Introduction to Climate

Climate Change Lesson 1: Introduction to Climate Change

Climate change is a topic we hear discussed everywhere. We read about it, watch TV programs about it, and people argue whether it's real or not. The global temperature has gone up by one degree. That may not seem like very much, but over time that one degree has created drastic changes in weather. We have hotter, dryer summers, more violent storms and some parts of the world are facing the reality that their homes may be underwater from rising sea levels in the not too distant future. Not all scientists agree however that the evidence of warmer temperatures proves global warming is caused by human activity. Some believe this is a natural cycle of warming that the planet goes through, and that natural cooling cycles will regulate the warmer temperatures over time. 

The purpose of this short lesson is to provide your class an opportunity to explore climate change, global warming, and discuss whether it is something being created by human activity, or if it's a natural phenomenon of our planet.

Activity Level:  High

Activity Time: 50 Minutes


Students will explore if climate change is a human created problem or a natural one with a classroom discussion and definition of basic vocabulary.

Students will consider their understanding of the controversy of climate change by listening to a series of statements, and choosing whether they agree or don't agree.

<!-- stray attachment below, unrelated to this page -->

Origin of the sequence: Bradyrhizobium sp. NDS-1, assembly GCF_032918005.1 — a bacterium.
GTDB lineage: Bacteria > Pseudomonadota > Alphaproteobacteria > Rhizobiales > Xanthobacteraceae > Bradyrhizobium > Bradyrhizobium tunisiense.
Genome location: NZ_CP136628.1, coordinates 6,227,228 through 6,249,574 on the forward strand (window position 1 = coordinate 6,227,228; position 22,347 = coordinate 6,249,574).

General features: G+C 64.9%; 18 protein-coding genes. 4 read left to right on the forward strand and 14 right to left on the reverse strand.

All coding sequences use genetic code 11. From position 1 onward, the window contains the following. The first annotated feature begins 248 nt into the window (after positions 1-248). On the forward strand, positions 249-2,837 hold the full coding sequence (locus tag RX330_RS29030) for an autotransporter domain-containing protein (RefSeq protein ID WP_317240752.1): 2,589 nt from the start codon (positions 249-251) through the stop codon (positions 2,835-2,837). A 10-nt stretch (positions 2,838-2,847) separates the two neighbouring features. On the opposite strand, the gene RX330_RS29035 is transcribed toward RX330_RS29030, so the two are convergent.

The Water Cycle

Climate Change Lesson 2: The Water Cycle

Water is the most abundant natural resource on our planet. Every living thing relies on water for their survival. Not every life form can move to a source of water when they need it. Some rely on water coming to them. This process of water moving over the Earth is called the Water Cycle.

Some parts of the Earth have an abundance of water, some parts have very little, and there are even places that have no water at all. Because water is so important, making sure there is enough water for everyone is a very important concern people have today.

In this lesson you will learn about the water cycle, the different stages, and the importance of water moving from one part of the Earth to the other so we can all live.

Activity Level: High

Activity Time: 50 to 90 minutes


Students will show their understanding of the water cycle by creating and acting out skits that demonstrate the different stages after a class discussion and video.

The Green House Effect

Climate Change Lesson 3: The Greenhouse Effect

A term we hear often during any discussion about global warming is the greenhouse effect. If you've ever walked into a greenhouse on a sunny summer's day you instantly notice how much warmer the air is inside the greenhouse than outside. This is caused by sunlight entering through the glass of the greenhouse but not all of the energy is able to escape, heating the air inside the greenhouse. The Earth's atmosphere does the same thing as a greenhouse. Capturing the energy of the sun and holding that energy so the Earth stays warm and life can exist.